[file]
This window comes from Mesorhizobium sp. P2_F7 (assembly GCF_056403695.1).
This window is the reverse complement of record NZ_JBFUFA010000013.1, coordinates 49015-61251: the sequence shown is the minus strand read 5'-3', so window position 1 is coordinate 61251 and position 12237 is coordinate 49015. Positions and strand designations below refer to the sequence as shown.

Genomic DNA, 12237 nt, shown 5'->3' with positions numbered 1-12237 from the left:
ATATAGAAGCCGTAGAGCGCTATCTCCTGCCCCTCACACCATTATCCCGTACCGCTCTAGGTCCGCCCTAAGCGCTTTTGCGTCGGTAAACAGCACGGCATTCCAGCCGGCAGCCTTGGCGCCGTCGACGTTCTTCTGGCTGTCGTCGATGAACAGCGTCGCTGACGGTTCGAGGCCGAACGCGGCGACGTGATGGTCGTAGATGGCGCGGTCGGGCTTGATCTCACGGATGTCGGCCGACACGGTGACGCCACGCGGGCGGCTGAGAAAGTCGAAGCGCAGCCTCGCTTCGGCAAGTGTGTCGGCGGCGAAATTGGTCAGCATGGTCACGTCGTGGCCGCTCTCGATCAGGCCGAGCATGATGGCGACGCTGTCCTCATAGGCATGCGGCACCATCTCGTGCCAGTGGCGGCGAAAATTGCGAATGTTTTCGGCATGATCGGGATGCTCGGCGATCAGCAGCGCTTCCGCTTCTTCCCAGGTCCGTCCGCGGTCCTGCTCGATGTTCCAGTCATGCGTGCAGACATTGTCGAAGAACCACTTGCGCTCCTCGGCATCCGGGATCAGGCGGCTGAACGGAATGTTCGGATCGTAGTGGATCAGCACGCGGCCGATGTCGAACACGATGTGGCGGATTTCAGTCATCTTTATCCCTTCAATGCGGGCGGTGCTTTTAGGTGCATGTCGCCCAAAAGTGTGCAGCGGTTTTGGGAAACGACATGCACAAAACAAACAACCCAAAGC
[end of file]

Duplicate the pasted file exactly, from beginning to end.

This window comes from Mesorhizobium sp. P2_F7 (assembly GCF_056403695.1).
This window is the reverse complement of record NZ_JBFUFA010000013.1, coordinates 49015-61251: the sequence shown is the minus strand read 5'-3', so window position 1 is coordinate 61251 and position 12237 is coordinate 49015. Positions and strand designations below refer to the sequence as shown.

Genomic DNA, 12237 nt, shown 5'->3' with positions numbered 1-12237 from the left:
ATATAGAAGCCGTAGAGCGCTATCTCCTGCCCCTCACACCATTATCCCGTACCGCTCTAGGTCCGCCCTAAGCGCTTTTGCGTCGGTAAACAGCACGGCATTCCAGCCGGCAGCCTTGGCGCCGTCGACGTTCTTCTGGCTGTCGTCGATGAACAGCGTCGCTGACGGTTCGAGGCCGAACGCGGCGACGTGATGGTCGTAGATGGCGCGGTCGGGCTTGATCTCACGGATGTCGGCCGACACGGTGACGCCACGCGGGCGGCTGAGAAAGTCGAAGCGCAGCCTCGCTTCGGCAAGTGTGTCGGCGGCGAAATTGGTCAGCATGGTCACGTCGTGGCCGCTCTCGATCAGGCCGAGCATGATGGCGACGCTGTCCTCATAGGCATGCGGCACCATCTCGTGCCAGTGGCGGCGAAAATTGCGAATGTTTTCGGCATGATCGGGATGCTCGGCGATCAGCAGCGCTTCCGCTTCTTCCCAGGTCCGTCCGCGGTCCTGCTCGATGTTCCAGTCATGCGTGCAGACATTGTCGAAGAACCACTTGCGCTCCTCGGCATCCGGGATCAGGCGGCTGAACGGAATGTTCGGATCGTAGTGGATCAGCACGCGGCCGATGTCGAACACGATGTGGCGGATTTCAGTCATCTTTATCCCTTCAATGCGGGCGGTGCTTTTAGGTGCATGTCGCCCAAAAGTGTGCAGCGGTTTTGGGAAACGACATGCACAAAACAAACAACCCAAAGC